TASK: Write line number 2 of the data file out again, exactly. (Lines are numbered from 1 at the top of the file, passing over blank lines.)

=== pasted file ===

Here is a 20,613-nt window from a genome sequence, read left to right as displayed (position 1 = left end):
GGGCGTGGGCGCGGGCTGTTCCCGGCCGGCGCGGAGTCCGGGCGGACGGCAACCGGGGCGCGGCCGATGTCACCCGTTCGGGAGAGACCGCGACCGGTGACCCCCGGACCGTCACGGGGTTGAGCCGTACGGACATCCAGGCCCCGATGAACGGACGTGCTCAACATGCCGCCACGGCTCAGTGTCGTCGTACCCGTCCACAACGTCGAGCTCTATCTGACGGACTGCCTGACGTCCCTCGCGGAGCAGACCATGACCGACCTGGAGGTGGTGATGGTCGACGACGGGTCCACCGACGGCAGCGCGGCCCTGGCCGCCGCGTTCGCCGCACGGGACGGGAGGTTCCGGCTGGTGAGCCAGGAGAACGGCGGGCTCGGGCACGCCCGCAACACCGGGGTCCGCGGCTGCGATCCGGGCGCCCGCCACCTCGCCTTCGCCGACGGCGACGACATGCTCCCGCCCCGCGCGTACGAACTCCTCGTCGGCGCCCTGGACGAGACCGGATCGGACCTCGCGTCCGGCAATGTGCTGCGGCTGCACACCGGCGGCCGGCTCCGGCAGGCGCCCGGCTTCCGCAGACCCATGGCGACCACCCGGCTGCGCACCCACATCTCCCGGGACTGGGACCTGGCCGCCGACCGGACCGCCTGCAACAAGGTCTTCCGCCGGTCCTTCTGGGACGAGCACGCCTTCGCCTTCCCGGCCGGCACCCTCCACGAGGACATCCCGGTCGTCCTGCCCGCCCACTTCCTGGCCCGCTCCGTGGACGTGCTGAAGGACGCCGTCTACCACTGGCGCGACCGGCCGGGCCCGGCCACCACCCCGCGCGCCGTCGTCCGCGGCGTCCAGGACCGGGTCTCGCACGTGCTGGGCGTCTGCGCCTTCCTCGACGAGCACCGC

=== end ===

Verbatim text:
GGGCGTGGGCGCGGGCTGTTCCCGGCCGGCGCGGAGTCCGGGCGGACGGCAACCGGGGCGCGGCCGATGTCACCCGTTCGGGAGAGACCGCGACCGGTGACCCCCGGACCGTCACGGGGTTGAGCCGTACGGACATCCAGGCCCCGATGAACGGACGTGCTCAACATGCCGCCACGGCTCAGTGTCGTCGTACCCGTCCACAACGTCGAGCTCTATCTGACGGACTGCCTGACGTCCCTCGCGGAGCAGACCATGACCGACCTGGAGGTGGTGATGGTCGACGACGGGTCCACCGACGGCAGCGCGGCCCTGGCCGCCGCGTTCGCCGCACGGGACGGGAGGTTCCGGCTGGTGAGCCAGGAGAACGGCGGGCTCGGGCACGCCCGCAACACCGGGGTCCGCGGCTGCGATCCGGGCGCCCGCCACCTCGCCTTCGCCGACGGCGACGACATGCTCCCGCCCCGCGCGTACGAACTCCTCGTCGGCGCCCTGGACGAGACCGGATCGGACCTCGCGTCCGGCAATGTGCTGCGGCTGCACACCGGCGGCCGGCTCCGGCAGGCGCCCGGCTTCCGCAGACCCATGGCGACCACCCGGCTGCGCACCCACATCTCCCGGGACTGGGACCTGGCCGCCGACCGGACCGCCTGCAACAAGGTCTTCCGCCGGTCCTTCTGGGACGAGCACGCCTTCGCCTTCCCGGCCGGCACCCTCCACGAGGACATCCCGGTCGTCCTGCCCGCCCACTTCCTGGCCCGCTCCGTGGACGTGCTGAAGGACGCCGTCTACCACTGGCGCGACCGGCCGGGCCCGGCCACCACCCCGCGCGCCGTCGTCCGCGGCGTCCAGGACCGGGTCTCGCACGTGCTGGGCGTCTGCGCCTTCCTCGACGAGCACCGC